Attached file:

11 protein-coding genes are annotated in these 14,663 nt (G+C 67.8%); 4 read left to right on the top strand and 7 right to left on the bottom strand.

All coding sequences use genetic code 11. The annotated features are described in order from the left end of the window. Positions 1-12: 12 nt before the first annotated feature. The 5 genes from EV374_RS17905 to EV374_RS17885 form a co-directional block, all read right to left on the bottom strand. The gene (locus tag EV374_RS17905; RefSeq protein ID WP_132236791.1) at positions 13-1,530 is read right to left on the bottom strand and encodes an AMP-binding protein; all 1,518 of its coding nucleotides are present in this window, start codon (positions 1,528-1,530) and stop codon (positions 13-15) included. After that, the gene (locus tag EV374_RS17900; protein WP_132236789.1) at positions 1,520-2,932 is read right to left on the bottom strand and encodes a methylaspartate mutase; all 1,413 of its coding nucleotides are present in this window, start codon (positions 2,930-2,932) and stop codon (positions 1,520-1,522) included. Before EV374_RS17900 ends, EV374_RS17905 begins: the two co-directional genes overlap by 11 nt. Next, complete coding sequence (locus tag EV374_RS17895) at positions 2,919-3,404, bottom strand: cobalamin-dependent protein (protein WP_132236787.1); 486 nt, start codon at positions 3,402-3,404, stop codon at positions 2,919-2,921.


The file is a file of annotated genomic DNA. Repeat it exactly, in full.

11 protein-coding genes are annotated in these 14,663 nt (G+C 67.8%); 4 read left to right on the top strand and 7 right to left on the bottom strand.

All coding sequences use genetic code 11. The annotated features are described in order from the left end of the window. Positions 1-12: 12 nt before the first annotated feature. The 5 genes from EV374_RS17905 to EV374_RS17885 form a co-directional block, all read right to left on the bottom strand. The gene (locus tag EV374_RS17905; RefSeq protein ID WP_132236791.1) at positions 13-1,530 is read right to left on the bottom strand and encodes an AMP-binding protein; all 1,518 of its coding nucleotides are present in this window, start codon (positions 1,528-1,530) and stop codon (positions 13-15) included. After that, the gene (locus tag EV374_RS17900; protein WP_132236789.1) at positions 1,520-2,932 is read right to left on the bottom strand and encodes a methylaspartate mutase; all 1,413 of its coding nucleotides are present in this window, start codon (positions 2,930-2,932) and stop codon (positions 1,520-1,522) included. Before EV374_RS17900 ends, EV374_RS17905 begins: the two co-directional genes overlap by 11 nt. Next, complete coding sequence (locus tag EV374_RS17895) at positions 2,919-3,404, bottom strand: cobalamin-dependent protein (protein WP_132236787.1); 486 nt, start codon at positions 3,402-3,404, stop codon at positions 2,919-2,921.